Even if Citi Field had not been ready for the 2009 season it might have been time to dismantle Shea Stadium. The stadium was out of date, but also filled with the failures of the last few seasons. The Mets needed a new home and they have it now, beginning Monday night.
Mike Pelfrey draws the opening assignment, maybe fittingly as the only starting pitcher in the Mets' rotation that is a product of their own system.
"I'm definitely looking forward to it," Pelfrey said Sunday morning. "I know it’s going to
be a crazy atmosphere with the fans. It’s going to be sold out, a lot of fans
are going to be there. I’m trying to approach it as it just being another
start. I don’t want to get too amped up and start overthrowing and get away
from executing pitches. I’m going to go into it like it’s going to be another
start, but the reality of it is it’s the opening of Citi Field. It’s going to
be an awesome time."
It surely will be, a day when the Mets can push aside the memories of the past, not to mention the memory of the bitter loss Sunday in Florida. The festivities may not rival the closing of Shea Stadium, but many of the same cast will be on hand.
Tom Seaver will be back to throw out the ceremonial first pitch - just a few months after he threw out the last pitch at Shea. And he will reunite with his batterymate from that day, Mike Piazza. On hand will be Dwight Gooden, Darryl Strawberry, Rusty Staub and Ralph Kiner, and of course Ron Darling and Keith Hernandez.
There will be a sold out crowd - minus Bernie Madoff, but with his seats filled after the ebay auction to sell those seats off netted $7,500 for the pair. There will be fans as desparate for a part of the debut as there were fans saying goodbye to the last home.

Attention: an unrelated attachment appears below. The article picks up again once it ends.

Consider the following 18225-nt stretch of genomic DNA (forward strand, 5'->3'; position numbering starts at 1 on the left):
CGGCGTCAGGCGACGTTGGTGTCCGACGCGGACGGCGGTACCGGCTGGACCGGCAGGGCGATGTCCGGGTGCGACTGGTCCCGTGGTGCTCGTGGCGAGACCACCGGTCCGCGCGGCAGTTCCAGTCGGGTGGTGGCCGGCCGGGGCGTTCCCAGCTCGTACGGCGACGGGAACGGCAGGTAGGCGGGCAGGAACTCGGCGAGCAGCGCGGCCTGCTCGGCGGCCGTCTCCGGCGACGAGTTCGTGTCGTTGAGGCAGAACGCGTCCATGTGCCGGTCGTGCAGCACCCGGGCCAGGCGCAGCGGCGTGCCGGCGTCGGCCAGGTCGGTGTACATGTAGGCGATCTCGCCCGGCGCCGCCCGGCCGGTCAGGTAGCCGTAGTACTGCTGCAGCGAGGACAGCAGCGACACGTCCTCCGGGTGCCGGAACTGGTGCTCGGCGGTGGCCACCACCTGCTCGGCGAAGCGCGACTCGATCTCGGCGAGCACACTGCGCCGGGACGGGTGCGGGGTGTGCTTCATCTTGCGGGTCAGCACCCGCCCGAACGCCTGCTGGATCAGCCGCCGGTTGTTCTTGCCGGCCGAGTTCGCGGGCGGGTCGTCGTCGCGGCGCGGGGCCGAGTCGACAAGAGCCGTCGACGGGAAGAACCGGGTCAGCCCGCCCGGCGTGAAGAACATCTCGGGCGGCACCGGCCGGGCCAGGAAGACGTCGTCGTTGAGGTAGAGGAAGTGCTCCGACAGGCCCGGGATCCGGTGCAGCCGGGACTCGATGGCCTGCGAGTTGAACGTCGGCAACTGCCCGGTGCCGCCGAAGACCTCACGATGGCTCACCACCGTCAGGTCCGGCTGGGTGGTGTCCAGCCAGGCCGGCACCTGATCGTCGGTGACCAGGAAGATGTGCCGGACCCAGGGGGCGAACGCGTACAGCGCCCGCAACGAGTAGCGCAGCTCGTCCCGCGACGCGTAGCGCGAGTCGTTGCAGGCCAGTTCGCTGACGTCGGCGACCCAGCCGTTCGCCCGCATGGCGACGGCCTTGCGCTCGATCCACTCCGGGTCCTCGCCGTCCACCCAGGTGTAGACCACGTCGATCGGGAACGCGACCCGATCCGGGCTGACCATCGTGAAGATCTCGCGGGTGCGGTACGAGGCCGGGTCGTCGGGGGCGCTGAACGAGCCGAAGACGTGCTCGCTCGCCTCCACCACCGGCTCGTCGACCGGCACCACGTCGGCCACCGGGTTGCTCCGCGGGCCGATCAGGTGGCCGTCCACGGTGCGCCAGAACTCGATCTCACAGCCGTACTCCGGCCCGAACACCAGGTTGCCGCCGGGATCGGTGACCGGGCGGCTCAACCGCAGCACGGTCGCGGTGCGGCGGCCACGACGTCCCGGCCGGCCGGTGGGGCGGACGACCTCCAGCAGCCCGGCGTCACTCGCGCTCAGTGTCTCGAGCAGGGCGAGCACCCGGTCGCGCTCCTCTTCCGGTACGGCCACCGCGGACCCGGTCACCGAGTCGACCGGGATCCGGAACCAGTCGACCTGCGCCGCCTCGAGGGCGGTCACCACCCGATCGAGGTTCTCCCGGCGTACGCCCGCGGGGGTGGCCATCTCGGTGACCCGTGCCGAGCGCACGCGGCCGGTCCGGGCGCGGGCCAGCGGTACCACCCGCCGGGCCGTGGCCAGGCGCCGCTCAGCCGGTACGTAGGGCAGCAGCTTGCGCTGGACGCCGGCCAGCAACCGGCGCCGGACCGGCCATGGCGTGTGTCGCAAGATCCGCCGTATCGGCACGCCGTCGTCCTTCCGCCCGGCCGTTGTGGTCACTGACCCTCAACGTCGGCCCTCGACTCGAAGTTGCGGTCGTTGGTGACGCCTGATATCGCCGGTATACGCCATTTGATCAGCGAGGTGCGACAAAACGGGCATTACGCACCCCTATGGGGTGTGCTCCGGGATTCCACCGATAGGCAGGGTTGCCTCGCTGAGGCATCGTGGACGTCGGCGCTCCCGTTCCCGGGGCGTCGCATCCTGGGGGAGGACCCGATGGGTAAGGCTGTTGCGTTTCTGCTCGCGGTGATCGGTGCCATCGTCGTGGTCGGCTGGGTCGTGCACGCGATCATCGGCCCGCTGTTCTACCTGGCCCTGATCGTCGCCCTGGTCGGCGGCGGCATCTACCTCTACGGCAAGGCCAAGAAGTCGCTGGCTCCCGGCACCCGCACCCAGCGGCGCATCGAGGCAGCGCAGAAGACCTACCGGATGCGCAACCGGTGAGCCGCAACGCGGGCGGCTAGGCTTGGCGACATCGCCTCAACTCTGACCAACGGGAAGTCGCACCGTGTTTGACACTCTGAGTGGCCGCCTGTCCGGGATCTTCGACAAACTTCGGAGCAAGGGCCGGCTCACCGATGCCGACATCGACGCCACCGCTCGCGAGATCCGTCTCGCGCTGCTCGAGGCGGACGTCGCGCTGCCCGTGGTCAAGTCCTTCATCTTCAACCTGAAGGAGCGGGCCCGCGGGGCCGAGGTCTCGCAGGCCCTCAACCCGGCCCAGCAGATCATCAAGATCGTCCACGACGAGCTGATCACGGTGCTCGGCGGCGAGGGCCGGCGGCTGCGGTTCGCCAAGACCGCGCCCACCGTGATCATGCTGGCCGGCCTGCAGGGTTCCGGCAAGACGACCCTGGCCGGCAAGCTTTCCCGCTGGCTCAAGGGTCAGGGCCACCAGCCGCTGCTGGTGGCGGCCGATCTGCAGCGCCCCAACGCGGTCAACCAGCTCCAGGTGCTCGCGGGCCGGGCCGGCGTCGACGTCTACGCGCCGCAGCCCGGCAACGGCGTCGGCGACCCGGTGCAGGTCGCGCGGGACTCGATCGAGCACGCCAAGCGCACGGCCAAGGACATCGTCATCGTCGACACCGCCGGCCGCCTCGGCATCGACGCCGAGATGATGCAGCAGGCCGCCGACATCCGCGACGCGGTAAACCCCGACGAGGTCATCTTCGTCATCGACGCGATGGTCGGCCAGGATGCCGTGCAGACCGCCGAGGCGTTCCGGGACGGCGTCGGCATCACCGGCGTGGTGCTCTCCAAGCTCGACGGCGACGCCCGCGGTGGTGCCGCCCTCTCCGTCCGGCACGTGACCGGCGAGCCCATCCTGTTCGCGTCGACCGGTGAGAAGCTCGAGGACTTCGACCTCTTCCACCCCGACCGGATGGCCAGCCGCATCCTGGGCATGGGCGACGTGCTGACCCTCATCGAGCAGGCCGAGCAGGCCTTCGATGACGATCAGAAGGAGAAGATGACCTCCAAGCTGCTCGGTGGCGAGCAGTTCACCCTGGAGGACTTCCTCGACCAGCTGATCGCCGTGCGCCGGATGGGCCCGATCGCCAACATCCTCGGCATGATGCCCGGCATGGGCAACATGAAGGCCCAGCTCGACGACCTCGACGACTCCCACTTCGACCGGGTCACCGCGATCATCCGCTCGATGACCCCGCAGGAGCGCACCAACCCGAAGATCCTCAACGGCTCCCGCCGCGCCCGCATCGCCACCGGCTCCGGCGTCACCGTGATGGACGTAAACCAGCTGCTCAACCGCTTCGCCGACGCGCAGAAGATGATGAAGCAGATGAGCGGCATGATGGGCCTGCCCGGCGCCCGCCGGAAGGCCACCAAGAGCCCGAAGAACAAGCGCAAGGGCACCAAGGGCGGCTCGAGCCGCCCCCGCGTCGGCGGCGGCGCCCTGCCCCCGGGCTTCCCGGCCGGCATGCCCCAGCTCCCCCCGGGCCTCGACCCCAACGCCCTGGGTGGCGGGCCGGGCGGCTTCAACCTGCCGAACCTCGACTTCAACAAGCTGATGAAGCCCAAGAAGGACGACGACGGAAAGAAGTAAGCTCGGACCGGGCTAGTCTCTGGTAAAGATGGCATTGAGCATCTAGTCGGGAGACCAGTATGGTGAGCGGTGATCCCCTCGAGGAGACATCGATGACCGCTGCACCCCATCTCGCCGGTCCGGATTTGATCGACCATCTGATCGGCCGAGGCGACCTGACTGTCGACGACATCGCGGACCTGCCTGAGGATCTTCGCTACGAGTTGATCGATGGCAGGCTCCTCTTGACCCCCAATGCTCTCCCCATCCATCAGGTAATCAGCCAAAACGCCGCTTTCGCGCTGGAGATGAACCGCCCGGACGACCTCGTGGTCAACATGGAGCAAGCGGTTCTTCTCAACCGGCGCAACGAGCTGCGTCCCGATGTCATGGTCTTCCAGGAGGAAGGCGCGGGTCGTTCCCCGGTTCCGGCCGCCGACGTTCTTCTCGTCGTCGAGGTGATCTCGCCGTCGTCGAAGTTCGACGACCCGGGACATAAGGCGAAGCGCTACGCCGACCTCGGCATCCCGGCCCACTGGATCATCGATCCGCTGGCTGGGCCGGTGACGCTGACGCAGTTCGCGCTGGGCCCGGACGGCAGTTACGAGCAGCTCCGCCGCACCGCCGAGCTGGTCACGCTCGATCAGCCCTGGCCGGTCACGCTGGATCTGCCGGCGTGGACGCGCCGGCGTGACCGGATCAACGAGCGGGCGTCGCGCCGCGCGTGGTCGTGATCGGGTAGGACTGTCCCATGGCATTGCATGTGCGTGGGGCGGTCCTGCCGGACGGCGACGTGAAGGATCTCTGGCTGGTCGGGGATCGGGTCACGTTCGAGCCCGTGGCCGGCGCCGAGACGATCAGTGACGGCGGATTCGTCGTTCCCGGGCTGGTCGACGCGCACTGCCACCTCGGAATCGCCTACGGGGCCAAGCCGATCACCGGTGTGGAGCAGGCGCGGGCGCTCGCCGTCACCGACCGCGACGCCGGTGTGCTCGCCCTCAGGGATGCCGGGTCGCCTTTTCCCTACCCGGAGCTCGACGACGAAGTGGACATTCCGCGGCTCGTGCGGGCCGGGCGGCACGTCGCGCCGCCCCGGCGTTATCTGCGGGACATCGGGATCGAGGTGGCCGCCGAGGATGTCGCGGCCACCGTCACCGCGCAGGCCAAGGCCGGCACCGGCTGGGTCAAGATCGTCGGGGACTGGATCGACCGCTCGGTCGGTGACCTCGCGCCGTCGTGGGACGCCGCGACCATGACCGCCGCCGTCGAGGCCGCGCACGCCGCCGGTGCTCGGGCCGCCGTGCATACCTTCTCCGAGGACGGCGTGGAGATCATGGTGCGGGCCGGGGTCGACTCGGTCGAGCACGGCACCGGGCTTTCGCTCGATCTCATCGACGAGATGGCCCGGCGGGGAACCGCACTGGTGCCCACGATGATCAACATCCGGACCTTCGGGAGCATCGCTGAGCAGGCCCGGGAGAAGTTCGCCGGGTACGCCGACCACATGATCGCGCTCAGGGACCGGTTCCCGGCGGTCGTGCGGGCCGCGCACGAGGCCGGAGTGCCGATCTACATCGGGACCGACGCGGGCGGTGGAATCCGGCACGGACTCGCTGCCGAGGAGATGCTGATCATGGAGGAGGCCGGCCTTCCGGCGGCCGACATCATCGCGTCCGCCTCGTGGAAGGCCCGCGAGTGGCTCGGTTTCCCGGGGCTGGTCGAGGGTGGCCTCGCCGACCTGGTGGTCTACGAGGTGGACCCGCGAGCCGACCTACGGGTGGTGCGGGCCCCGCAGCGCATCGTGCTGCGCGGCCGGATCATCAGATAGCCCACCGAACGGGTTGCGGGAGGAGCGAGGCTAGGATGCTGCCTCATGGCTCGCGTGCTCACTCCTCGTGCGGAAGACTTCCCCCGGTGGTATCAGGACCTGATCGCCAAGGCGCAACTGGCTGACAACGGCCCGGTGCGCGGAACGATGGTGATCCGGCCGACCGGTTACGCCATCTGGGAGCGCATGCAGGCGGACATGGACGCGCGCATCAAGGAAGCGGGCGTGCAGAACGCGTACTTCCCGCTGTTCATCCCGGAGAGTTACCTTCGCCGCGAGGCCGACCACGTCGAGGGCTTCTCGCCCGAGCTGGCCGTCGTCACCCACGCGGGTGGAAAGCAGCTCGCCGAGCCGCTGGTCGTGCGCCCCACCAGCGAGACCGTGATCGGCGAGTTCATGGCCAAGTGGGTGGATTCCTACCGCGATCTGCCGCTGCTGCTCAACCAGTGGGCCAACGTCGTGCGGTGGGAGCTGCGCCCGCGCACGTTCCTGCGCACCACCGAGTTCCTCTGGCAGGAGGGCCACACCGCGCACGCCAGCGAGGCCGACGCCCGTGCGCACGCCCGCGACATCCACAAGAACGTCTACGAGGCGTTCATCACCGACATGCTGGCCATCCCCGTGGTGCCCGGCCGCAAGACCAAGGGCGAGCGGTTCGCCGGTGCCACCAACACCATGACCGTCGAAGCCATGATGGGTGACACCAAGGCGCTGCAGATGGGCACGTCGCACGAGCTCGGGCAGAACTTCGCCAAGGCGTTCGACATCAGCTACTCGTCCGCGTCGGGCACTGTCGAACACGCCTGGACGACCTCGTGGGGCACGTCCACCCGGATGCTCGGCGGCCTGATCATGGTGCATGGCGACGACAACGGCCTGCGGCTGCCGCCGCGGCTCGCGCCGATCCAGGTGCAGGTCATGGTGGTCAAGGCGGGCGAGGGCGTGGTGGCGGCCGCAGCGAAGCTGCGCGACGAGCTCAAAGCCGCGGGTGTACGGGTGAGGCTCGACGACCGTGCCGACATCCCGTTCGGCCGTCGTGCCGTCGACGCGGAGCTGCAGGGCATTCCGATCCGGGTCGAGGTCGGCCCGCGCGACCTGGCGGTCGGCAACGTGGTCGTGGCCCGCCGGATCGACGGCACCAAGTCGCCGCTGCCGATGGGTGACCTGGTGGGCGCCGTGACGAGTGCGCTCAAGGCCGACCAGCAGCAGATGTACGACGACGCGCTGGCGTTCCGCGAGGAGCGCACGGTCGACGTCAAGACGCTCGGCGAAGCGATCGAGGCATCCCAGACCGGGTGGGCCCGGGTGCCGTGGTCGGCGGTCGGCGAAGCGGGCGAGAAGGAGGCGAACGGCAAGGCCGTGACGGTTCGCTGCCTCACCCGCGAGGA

"I feel like I should be able to handle that," Pelfrey said. "The fans are going to be into it. It’s going to be nuts. I’m very excited to be a part of that and get the opportunity to do that. We’ll see how I keep my emotions in check.
"I’ve never been part of the playoffs, but I’d imagine it’s going to be like a playoff atmosphere with all the fans and everything and all of the excitement. We’ll see. I think I’ll pretty much be able to handle my motions and stuff like that and just make it another game and worry about executing pitches."
The park will be almost as much an unknown for the Mets as it will be for the Padres. The team got its first glimpse on April 2, late at night when the team bus detoured through after spring training concluded. But the three days of workouts were abbreviated by poor weather conditions.
"I wish we would have had a little more time to get to know the stadium before we go open in it, because playing in New York is already a big home-field advantage," David Wright said. "But especially with some of the tricky bounces and some of the angles that the ball is going take, it’s going to make it that much more of a home-field advantage for us. It’s going to take a little time to learn those ins and outs, but I think we’ll be ready. When you put 45,000 crazy, screaming New York Met fans in there, it’s going to be a tough place for visitors to win."
Wright said he thought it might play like Petco Park in San Diego with the huge outfield - or Coors Field without the mile-high air. The park itself reminds some of Citizens Bank Park in Philadelphia just on its appearance. But it's home for the Mets, no one else.